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Budget-starved DNR May Close Some State Parks

By Chris Bentley in News on Jun 22, 2012 7:20PM

2012_6_22_DNR_small.jpg Never mind climate change — budget woes are the biggest threat to Illinois’ state parks. Less than one percent of the Prairie State remains natural prairie land, and that sliver is composed of more than 300 parks, forests and natural areas. Now just three years after he reopened seven state parks closed by Gov. Rod Blagojevich, Gov. Pat Quinn faces a similar situation as his predecessor.

The state Department of Natural Resources gets its money mainly from state general revenue. Lawmakers slashed that funding from $106 million in 2002 to just $45.4 million under the plan sent to Quinn last month.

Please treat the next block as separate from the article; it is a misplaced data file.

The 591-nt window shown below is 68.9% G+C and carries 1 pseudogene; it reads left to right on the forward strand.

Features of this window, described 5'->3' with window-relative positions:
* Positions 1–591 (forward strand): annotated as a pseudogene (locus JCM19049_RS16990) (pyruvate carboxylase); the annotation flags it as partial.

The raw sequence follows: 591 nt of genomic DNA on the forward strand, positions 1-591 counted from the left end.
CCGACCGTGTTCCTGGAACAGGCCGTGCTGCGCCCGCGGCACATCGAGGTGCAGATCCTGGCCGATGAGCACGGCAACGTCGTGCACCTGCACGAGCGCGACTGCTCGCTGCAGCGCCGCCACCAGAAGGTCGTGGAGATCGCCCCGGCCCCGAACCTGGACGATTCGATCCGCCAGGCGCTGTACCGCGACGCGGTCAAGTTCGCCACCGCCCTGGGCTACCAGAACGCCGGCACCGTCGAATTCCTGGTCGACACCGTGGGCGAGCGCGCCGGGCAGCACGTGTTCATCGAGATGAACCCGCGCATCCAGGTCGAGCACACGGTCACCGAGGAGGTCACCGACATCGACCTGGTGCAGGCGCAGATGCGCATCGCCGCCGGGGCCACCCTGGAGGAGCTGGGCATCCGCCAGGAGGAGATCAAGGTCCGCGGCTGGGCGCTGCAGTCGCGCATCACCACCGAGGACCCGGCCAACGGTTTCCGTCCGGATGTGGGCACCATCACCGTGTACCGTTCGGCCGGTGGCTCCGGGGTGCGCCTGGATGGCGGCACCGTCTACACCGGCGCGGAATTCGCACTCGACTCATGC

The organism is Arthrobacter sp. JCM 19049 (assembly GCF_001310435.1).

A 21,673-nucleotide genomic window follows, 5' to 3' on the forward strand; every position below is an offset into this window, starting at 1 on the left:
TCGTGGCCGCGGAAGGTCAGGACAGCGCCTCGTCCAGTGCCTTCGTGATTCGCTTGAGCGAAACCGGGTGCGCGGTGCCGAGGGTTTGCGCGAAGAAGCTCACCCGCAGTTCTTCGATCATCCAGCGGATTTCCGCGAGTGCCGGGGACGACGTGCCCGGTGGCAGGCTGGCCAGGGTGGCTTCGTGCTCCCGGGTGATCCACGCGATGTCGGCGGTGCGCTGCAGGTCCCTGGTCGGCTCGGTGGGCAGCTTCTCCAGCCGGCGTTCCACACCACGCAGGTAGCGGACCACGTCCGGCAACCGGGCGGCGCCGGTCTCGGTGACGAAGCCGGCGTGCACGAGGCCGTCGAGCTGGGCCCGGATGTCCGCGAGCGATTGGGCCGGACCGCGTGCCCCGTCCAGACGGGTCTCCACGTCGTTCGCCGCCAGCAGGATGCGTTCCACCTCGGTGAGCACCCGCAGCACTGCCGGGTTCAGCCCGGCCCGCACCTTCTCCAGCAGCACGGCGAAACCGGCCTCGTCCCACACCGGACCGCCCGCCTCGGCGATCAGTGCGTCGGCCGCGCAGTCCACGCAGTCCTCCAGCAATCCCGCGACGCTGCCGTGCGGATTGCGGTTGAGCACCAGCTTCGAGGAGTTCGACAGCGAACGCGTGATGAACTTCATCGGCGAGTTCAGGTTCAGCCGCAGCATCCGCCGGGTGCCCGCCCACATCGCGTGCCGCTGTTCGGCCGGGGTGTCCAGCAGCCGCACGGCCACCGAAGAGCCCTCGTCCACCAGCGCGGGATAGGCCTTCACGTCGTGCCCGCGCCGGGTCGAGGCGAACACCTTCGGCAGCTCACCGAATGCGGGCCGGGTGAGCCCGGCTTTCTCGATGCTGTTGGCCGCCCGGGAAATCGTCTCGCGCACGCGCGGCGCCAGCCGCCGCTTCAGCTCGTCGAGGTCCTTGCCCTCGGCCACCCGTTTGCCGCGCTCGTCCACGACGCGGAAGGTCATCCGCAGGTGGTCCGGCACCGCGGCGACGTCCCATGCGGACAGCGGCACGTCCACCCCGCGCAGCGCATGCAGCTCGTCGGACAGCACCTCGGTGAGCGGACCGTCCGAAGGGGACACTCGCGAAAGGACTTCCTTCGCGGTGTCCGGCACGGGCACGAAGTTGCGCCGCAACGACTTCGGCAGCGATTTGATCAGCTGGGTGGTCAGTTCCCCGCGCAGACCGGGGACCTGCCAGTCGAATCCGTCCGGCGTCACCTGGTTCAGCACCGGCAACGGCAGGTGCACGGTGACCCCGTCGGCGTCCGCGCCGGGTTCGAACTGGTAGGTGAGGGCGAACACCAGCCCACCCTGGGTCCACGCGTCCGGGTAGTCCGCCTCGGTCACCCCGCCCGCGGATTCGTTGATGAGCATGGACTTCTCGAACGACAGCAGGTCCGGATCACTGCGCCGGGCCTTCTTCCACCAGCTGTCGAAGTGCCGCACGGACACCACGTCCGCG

That’s a drop in the well, given DNR’s estimated $750 million in deferred maintenance projects. Those projects are a tall order for an understaffed agency. DNR has seen its workforce drop from 2,400 employees in 2002 to about 1,100 today, as a result of a decade-long hiring freeze. And looming pension reforms have some of them looking to bow out — more than 200 employees are eligible for retirement this year.

As park infrastructure decays, a sort of vicious cycle perpetuates declining tourism revenues and budget shortfalls. One plan is to charge admission fees for park users, while a bill that failed to pass the Illinois Senate would have added a $2 fee on license plates to help fund park upkeep.

In California, a wealthy businessman helped save the state's second-biggest state park with a hefty private donation. The move was a godsend for the park’s patrons, but it also raised concerns about whether philanthropy could be part of a viable long-term model for conservation.

Illinois DNR remains focused simply on keeping existing parks open in the face of a grim outlook for the summer tourist season.